At long last, rain fell in Turlock last week – just days after the start of the Turlock Irrigation District's early irrigation season.
But despite 2.17 inches of rain locally, the district has seen higher than expected demand during the limited irrigation season.
In the first day, 544 orders were placed for irrigation water. As of Tuesday, more than 1,000 orders had been placed.
Though calls for water have slowed, TID Water Distribution Department Manager Mike Kavarian expects another surge of orders as the deadline draws near on the brief, early irrigation season.
“Some customers are going to wait until the last moment, because that's just what people do,” Kavarian said.
That last moment is rapidly approaching, as Kavarian announced Tuesday the district expects to stop accepting water orders at 5 p.m. Thursday. The district will then begin pulling the system down slowly on Sunday morning, with some water remaining in the main canals to meet demand for last-minute orders.
“We want people to order as soon as possible, just so we can get to everyone,” Kavarian said. “The goal is to take care of everyone, and to deliver water to everyone who has ordered water.”
Already, orders for 32,000 acres of approximately 14,000 hours of irrigation water were taken as of Tuesday morning. About 65 percent of those acres were covered by trees, 30 percent by oats, and the remainder miscellaneous forage crops.
Most orders were along the Hughson, Ceres Main, and Turlock Main canals, according to Kavarian.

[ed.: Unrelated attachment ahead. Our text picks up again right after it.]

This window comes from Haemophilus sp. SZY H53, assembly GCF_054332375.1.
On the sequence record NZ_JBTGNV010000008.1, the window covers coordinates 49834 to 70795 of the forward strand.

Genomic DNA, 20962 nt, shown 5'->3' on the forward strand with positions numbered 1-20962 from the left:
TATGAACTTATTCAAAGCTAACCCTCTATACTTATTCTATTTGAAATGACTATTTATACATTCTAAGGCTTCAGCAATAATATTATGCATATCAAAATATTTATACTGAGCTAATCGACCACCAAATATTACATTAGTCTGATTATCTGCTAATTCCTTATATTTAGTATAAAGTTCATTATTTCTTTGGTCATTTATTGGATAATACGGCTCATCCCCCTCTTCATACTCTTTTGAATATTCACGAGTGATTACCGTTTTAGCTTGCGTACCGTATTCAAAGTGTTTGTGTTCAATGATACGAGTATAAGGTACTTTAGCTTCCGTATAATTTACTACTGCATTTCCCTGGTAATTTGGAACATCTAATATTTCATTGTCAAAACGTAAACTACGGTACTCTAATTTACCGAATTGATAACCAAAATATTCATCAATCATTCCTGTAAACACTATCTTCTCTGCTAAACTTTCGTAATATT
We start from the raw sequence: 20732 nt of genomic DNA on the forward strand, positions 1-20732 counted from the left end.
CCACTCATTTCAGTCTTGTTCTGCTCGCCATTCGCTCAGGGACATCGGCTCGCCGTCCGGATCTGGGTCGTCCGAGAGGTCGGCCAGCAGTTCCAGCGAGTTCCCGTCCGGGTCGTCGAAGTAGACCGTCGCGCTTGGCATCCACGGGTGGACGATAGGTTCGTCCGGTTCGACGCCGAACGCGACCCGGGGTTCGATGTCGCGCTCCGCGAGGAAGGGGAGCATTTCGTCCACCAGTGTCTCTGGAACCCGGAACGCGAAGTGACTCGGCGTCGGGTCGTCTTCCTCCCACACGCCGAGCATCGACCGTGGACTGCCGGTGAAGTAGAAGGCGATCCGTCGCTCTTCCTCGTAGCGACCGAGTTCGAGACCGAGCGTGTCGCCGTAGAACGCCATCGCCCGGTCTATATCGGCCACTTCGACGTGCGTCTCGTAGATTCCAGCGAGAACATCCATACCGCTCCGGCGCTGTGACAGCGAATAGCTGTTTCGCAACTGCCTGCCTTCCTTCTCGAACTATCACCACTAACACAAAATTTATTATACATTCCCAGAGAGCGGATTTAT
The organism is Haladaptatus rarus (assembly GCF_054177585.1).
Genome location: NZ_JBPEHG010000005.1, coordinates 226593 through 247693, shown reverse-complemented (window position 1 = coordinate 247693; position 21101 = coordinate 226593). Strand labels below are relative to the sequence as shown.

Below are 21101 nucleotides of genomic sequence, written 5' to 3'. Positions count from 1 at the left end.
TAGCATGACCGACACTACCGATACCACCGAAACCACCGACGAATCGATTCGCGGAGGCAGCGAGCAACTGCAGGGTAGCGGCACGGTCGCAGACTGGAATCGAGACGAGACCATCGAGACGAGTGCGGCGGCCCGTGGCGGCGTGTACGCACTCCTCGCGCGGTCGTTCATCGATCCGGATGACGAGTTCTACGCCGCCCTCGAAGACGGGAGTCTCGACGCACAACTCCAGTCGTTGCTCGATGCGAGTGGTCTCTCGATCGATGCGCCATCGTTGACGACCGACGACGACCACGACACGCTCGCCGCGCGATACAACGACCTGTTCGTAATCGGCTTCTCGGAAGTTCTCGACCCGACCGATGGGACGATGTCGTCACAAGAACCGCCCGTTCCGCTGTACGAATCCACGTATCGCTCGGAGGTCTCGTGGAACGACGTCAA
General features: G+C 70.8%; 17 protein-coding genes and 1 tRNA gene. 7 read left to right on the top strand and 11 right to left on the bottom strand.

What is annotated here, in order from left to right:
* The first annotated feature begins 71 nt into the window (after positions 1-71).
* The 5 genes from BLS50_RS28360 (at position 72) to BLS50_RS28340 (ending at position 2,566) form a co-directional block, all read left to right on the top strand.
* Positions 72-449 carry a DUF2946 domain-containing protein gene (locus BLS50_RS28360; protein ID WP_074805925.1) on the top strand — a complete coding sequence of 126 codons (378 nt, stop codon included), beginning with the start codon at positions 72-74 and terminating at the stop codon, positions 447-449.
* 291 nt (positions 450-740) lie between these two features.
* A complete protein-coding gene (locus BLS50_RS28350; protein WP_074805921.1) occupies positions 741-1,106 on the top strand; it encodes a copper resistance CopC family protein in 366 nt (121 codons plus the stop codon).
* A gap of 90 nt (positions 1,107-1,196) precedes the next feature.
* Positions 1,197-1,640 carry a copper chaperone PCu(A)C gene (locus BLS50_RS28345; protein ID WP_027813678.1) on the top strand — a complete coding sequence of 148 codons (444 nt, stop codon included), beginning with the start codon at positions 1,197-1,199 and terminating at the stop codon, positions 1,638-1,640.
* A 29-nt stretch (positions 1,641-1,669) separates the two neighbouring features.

Despite demand, the district needs to wrap up the early irrigation season soon, as some lower lateral canals have yet to be cleaned or repaired this winter. Until those canals are drained, no work can be done.
Rain good news for irrigators
Though forecasts call for no local rain for the next six days, the 4.66 inches of precipitation seen last week in the TID watershed have improved summer irrigation projections.
With that rain, including 3.49 inches just on Jan. 21, January precipitation is now approaching the 50-year average of 6.63 inches – despite a dry start. The watershed has seen 9.61 inches of precipitation for the water year, 54.4 percent of average.
TID staff said Tuesday there is now a 41 percent chance that the district will be able to deliver a full water allotment – equivalent to a 48 inch cap, with an average of 30 inches used – and still carryover enough water for a 21-inch allotment in 2013, should there be no further rain. However, there is a 74 percent probability that TID will not be able to both deliver a full allotment and fill Don Pedro Reservoir this year.
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